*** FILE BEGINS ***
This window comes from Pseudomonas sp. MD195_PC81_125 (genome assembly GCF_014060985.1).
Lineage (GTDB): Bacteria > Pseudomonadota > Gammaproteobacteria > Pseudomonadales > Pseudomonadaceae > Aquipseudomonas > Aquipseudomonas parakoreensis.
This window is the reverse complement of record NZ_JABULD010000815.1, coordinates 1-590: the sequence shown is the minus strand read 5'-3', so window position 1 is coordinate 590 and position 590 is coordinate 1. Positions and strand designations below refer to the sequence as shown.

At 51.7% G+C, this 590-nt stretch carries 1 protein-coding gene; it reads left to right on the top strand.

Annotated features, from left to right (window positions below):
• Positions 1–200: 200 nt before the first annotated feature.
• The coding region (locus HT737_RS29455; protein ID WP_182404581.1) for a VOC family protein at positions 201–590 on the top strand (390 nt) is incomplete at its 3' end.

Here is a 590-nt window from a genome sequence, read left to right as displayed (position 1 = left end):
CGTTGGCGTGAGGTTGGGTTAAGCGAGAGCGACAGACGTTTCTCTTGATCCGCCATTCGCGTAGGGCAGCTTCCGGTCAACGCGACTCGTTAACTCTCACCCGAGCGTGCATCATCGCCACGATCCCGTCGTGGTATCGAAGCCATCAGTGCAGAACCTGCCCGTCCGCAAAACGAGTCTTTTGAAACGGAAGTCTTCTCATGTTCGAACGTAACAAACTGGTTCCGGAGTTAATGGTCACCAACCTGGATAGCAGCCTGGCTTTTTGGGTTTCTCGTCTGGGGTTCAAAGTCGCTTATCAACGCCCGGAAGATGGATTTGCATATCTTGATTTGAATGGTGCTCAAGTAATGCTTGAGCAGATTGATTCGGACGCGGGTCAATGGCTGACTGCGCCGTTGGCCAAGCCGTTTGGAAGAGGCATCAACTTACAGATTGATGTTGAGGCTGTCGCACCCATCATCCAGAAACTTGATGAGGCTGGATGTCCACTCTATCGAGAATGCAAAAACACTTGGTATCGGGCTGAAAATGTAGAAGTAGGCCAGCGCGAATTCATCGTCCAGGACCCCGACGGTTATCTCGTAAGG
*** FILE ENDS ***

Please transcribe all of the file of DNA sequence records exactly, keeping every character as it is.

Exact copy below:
This window comes from Pseudomonas sp. MD195_PC81_125 (genome assembly GCF_014060985.1).
Lineage (GTDB): Bacteria > Pseudomonadota > Gammaproteobacteria > Pseudomonadales > Pseudomonadaceae > Aquipseudomonas > Aquipseudomonas parakoreensis.
This window is the reverse complement of record NZ_JABULD010000815.1, coordinates 1-590: the sequence shown is the minus strand read 5'-3', so window position 1 is coordinate 590 and position 590 is coordinate 1. Positions and strand designations below refer to the sequence as shown.

At 51.7% G+C, this 590-nt stretch carries 1 protein-coding gene; it reads left to right on the top strand.

Annotated features, from left to right (window positions below):
• Positions 1–200: 200 nt before the first annotated feature.
• The coding region (locus HT737_RS29455; protein ID WP_182404581.1) for a VOC family protein at positions 201–590 on the top strand (390 nt) is incomplete at its 3' end.

Here is a 590-nt window from a genome sequence, read left to right as displayed (position 1 = left end):
CGTTGGCGTGAGGTTGGGTTAAGCGAGAGCGACAGACGTTTCTCTTGATCCGCCATTCGCGTAGGGCAGCTTCCGGTCAACGCGACTCGTTAACTCTCACCCGAGCGTGCATCATCGCCACGATCCCGTCGTGGTATCGAAGCCATCAGTGCAGAACCTGCCCGTCCGCAAAACGAGTCTTTTGAAACGGAAGTCTTCTCATGTTCGAACGTAACAAACTGGTTCCGGAGTTAATGGTCACCAACCTGGATAGCAGCCTGGCTTTTTGGGTTTCTCGTCTGGGGTTCAAAGTCGCTTATCAACGCCCGGAAGATGGATTTGCATATCTTGATTTGAATGGTGCTCAAGTAATGCTTGAGCAGATTGATTCGGACGCGGGTCAATGGCTGACTGCGCCGTTGGCCAAGCCGTTTGGAAGAGGCATCAACTTACAGATTGATGTTGAGGCTGTCGCACCCATCATCCAGAAACTTGATGAGGCTGGATGTCCACTCTATCGAGAATGCAAAAACACTTGGTATCGGGCTGAAAATGTAGAAGTAGGCCAGCGCGAATTCATCGTCCAGGACCCCGACGGTTATCTCGTAAGG